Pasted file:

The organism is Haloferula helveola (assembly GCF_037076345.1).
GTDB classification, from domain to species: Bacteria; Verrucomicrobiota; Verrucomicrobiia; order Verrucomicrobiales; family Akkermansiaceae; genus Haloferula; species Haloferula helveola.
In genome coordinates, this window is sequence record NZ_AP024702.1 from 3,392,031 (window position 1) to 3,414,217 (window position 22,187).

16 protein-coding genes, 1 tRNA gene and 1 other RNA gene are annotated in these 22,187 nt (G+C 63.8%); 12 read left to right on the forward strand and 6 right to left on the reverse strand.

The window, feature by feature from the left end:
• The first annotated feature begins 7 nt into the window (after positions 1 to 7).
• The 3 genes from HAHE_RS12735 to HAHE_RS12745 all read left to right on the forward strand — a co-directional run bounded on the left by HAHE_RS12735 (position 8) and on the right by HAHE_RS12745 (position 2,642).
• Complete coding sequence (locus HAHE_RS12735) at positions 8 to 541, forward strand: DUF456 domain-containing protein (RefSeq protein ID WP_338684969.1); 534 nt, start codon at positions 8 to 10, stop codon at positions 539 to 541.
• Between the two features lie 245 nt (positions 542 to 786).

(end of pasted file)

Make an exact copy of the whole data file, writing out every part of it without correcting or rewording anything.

The organism is Haloferula helveola (assembly GCF_037076345.1).
GTDB classification, from domain to species: Bacteria; Verrucomicrobiota; Verrucomicrobiia; order Verrucomicrobiales; family Akkermansiaceae; genus Haloferula; species Haloferula helveola.
In genome coordinates, this window is sequence record NZ_AP024702.1 from 3,392,031 (window position 1) to 3,414,217 (window position 22,187).

16 protein-coding genes, 1 tRNA gene and 1 other RNA gene are annotated in these 22,187 nt (G+C 63.8%); 12 read left to right on the forward strand and 6 right to left on the reverse strand.

The window, feature by feature from the left end:
• The first annotated feature begins 7 nt into the window (after positions 1 to 7).
• The 3 genes from HAHE_RS12735 to HAHE_RS12745 all read left to right on the forward strand — a co-directional run bounded on the left by HAHE_RS12735 (position 8) and on the right by HAHE_RS12745 (position 2,642).
• Complete coding sequence (locus HAHE_RS12735) at positions 8 to 541, forward strand: DUF456 domain-containing protein (RefSeq protein ID WP_338684969.1); 534 nt, start codon at positions 8 to 10, stop codon at positions 539 to 541.
• Between the two features lie 245 nt (positions 542 to 786).